Almost 30 years after the platform first graced the skies, the global fleet of Boeing C-17 Globemaster III heavy-lift strategic transports surpassed the four million flight hour milestone on January 15.
The four millionth flight hour was passed by a C-17A assigned to the US Air Force’s (USAF’s) 437th Airlift Wing, during a sortie from Joint Base Charleston in South Carolina. The flight was crewed by active-duty, Air National Guard and Air Force Reserve airmen. The milestone comes as part of the Globemaster III’s ongoing participation in supporting airlift operations for combat and humanitarian missions across the world.
Col Scott Ekstrom, C-17 System programme manager at the US Air Force Life Cycle Management Center, said: “This is a significant milestone for the programme. It is truly a testament to the dedication and hard work that has gone into producing and keeping the C-17 fleet operational and effective over the years. It has been a team effort, everyone who has supported the C-17 fleet should take pride in this milestone.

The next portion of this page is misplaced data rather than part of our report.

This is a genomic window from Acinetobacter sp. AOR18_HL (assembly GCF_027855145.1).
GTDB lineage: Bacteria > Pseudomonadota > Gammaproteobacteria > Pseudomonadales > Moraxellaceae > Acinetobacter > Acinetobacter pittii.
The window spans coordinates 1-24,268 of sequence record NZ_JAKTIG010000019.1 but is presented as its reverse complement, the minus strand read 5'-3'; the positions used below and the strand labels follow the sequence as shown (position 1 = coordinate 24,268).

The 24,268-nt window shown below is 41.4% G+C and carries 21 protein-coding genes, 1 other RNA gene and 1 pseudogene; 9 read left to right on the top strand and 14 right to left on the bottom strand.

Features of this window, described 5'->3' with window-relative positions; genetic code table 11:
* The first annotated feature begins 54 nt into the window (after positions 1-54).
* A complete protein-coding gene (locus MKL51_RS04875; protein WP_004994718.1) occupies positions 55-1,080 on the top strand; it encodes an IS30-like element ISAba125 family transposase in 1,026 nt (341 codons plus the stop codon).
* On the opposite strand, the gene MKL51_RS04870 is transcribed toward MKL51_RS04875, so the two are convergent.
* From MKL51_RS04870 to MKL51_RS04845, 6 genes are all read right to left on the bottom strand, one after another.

“The C-17 was the global platform of choice to address the challenges of 2020. It is very fitting that the entire C-17 community can celebrate this major milestone at the start of 2021,” he added.
The USAF was not the only air arm to celebrate the passing of the C-17’s four millionth flight hour, as the Royal Air Force’s (RAF’s) No 99 Squadron took to social media to highlight the milestone. In a Twitter post, the unit highlighted that the RAF had contributed 140,000 hours (3.5%) of the global fleet’s total flight hour number.
In June 1993, the USAF accepted its first serial C-17A and today it maintains a fleet of 222 aircraft. Another 53 examples are in operational service with eight foreign nations, comprising Australia (8); Canada (5); India (11); Kuwait (2); NATO (3); Qatar (8); the United Arab Emirates (8) and the UK (8). According to the USAF, this global fleet is expected to still be flying beyond 2070.
“The C-17 is a robust, solid platform that can get in and out of airstrips with significant cargo better than any airlifter out there. We are seeing that the aircraft can fly longer than its initial design, but not without updates and modernisation,” Ekstrom concluded.